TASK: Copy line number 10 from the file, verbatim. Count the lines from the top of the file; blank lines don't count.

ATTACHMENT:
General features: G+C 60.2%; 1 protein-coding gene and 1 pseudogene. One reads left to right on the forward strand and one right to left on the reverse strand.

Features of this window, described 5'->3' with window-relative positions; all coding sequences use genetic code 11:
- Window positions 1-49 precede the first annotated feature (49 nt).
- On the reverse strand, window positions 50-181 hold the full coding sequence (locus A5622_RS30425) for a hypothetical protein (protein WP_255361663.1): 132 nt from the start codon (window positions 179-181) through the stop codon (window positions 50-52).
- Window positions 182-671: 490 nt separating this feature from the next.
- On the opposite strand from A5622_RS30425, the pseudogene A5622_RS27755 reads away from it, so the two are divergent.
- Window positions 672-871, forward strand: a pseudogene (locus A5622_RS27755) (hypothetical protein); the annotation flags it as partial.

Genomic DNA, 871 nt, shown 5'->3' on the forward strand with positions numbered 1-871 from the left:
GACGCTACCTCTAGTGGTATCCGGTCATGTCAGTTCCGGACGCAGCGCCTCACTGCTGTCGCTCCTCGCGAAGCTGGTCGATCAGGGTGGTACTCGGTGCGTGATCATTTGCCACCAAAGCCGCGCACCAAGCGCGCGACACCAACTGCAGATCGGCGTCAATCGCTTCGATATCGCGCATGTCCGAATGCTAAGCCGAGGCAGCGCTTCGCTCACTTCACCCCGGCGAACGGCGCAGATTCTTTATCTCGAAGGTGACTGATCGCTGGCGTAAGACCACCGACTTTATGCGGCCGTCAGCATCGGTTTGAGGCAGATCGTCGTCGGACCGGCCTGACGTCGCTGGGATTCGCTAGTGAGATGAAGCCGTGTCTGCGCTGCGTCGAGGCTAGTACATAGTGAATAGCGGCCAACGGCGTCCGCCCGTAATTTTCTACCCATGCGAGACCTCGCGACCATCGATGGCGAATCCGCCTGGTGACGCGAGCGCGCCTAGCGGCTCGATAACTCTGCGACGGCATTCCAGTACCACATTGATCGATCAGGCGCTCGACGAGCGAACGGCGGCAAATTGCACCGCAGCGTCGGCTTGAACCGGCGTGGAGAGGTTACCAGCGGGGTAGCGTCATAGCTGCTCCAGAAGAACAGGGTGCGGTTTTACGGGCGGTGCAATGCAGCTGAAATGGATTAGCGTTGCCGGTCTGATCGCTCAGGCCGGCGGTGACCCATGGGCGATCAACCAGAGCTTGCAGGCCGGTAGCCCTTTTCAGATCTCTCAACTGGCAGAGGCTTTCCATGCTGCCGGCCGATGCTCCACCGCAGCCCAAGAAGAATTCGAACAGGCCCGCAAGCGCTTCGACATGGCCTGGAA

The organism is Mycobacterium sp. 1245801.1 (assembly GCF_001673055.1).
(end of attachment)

The organism is Mycobacterium sp. 1245801.1 (assembly GCF_001673055.1).